Vanessa Selbst has won NAPT Mohegan Sun. Vanessa Selbst has won NAPT Mohegan Sun. You read it twice because it has happened twice. Really, she has done it again.
This time last year, the Team PokerStars Pro from Brooklyn, New York, bested a field of 716 to win $750,000 and her first NAPT Mohegan Sun title. A year later, here we are again.
This time the field was 387 players and the first prize is $450,000. That means 1,101 players have tried and failed to knock Selbst out of a poker tournament in this room and $1.2 million is the combined reward for this Uncasville immortality. (Let's not forget, in the intervening year she also won close to $1,650,000 in France.)
But let's say it again because it becomes no less remarkable through repetition: Vanessa Selbst is the back-to-back NAPT Mohegan Sun champion. No one can beat her.
"I don't know, I'm speechless," she said when asked if there would be a three-peat next year. Her supporters seem to think so. One of them carried a sign today that read: "Every year the same damn thing."
Tonight Selbst overturned a near three-to-one heads up chip deficit against Dan Shak to win. It was the first time she had ever gone to a heads-up duel without the lead, but it didn't seem to matter one jot. She had had the breaks when necessary, but was extraordinarily focused too.
"I didn't win this in my typical fashion," Selbst said. "I didn't steamroll the table. I had some luck on my side and I played a pretty good heads up game against a formidable opponent."
We started on Saturday with those 387 players, and began today with eight. Steve O'Dwyer and Aaron Overton were two of the shorter stacks coming into the final, and they were the first to fall.
O'Dwyer never really recovered from a massive skirmish with Selbst on the third hand of the day, while Overton, who had led at the end of day two, couldn't outdraw Selbst's A♥2♥ with his K♥Q♦. Those two were out in eighth and seventh respectively.
One intriguing sub-plot in this story of Selbst was the tale of Joe Tehan, the NAPT Los Angeles champion. Tehan had also made the last eight of this week's tournament, only a matter of four months since he was in the winner's enclosure himself.
According to many commentators, if anyone was going to stop Selbst, it would be Tehan. But he couldn't bring the Californian fortune to the east coast. A couple of missteps, then an unfortunate chop of a pot that should have been his, put Tehan on the short stack. When he got it in with K♦6♠ he couldn't outdraw Thomas Hoglund's 8♣8♦. Tehan went to the rail in sixth.
It was around this time that Shak really came to prominence. He won a massive pot from Selbst when he managed to spike an ace with his A♦6♥ to beat 7♦7♠ and he was then able to sit back and watch as his table-mates devoured one another.
Selbst took a huge chunk from Vincent Rubianes, another player who had once soared to the chip lead in this tournament, only to be pegged back. Rubianes was then blasted to the rail in fifth by Tyler Kenney, who had been chip leader ahead of the final. Rubianes had ace-high pre-flop, Kenney only had a king. But when two more kings turned and rivered, Rubianes was rubbed out.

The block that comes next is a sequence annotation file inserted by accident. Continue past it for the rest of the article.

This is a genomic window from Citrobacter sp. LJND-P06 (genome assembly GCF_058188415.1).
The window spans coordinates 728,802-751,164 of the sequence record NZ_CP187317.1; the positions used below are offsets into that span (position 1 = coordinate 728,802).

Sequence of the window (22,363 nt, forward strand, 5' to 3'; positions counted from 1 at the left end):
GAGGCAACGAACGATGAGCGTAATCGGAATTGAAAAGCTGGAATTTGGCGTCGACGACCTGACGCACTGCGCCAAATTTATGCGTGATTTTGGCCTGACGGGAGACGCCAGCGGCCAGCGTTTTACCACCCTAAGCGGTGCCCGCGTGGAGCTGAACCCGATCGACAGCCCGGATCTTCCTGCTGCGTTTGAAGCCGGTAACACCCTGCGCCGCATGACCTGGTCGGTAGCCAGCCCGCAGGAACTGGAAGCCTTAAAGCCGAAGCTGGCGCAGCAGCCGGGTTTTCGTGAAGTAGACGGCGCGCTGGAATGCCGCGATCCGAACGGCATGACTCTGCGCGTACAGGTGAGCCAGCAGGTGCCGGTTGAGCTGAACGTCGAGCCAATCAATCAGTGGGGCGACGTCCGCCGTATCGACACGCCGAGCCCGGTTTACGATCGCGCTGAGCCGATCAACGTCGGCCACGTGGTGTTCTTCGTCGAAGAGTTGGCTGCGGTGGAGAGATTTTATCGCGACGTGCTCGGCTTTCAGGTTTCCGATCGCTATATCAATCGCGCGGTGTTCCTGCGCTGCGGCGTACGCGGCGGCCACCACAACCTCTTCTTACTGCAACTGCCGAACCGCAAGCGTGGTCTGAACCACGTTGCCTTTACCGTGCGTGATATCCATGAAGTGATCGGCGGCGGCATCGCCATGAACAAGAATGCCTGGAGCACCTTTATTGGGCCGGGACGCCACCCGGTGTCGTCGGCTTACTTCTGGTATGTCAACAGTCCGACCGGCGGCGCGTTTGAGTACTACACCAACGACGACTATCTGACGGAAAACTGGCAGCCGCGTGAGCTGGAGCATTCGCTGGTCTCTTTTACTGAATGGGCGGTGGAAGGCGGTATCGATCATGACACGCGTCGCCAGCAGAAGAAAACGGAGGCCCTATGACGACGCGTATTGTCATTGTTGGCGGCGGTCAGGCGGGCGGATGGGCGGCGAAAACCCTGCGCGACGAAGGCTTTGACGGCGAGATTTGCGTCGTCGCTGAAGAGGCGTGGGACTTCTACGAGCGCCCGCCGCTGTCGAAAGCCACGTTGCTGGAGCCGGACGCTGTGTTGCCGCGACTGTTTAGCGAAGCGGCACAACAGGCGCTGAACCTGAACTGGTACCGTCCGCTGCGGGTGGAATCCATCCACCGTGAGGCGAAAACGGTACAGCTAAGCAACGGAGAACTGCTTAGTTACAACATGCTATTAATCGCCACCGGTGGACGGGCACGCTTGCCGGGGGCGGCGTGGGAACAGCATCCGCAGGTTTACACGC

Thomas Hoglund Jr. had played a largely quiet final table, picking his spots to manoeuvre his short stack into the middle and slowly climb the leaderboard. But then he got it in with queen high and ran into Kenney's aces. Hoglund was the first player to earn a six figure score. Fourth bagged him $120,000.
The next major confrontation might easily have been Selbst's last. She shoved her A♣5♥ into Kenney's A♥K♦ sending her loyal followers--seven friends and one dog--to gather anxiously around the monitors. But you don't win poker tournaments without the occasional stroke of good fortune. And you certainly don't go back-to-back without a larger slice than most.
The dealer duly delivered a five on the flop, sending Poker Dog into howls of delight.
Kenney, whose entire family (but no dogs) had come to Uncasville to watch him at his first major final, was not quite so delighted. He soon found an ace and moved in with A♠7♠, but Shak was lying in wait with A♥Q♠. It held.
That brought us to heads up and a battle that amply represented everything that is terrific about this game. Selbst started as the short stack, but chip, chip, chipped away until she had Shak on the ropes.
But then Shak showed his fighting spirit, doubling up a couple of times at crucial moments to keep the yo-yo exchange going for close to two hours. In the end, Selbst flopped two pair with her K♣7♣ and stayed good against Shak's single pair of sevens.
"This is seriously the most special thing in my career," Selbst said. "Maybe last year wasn't a fluke."
So, after Selbst's remarkable display today, we might as well just give her the NAPT Mohegan Sun trophy for good. She certainly seems in no hurry to hand it over.
All photography © Joe Giron/www.joegironphotography.com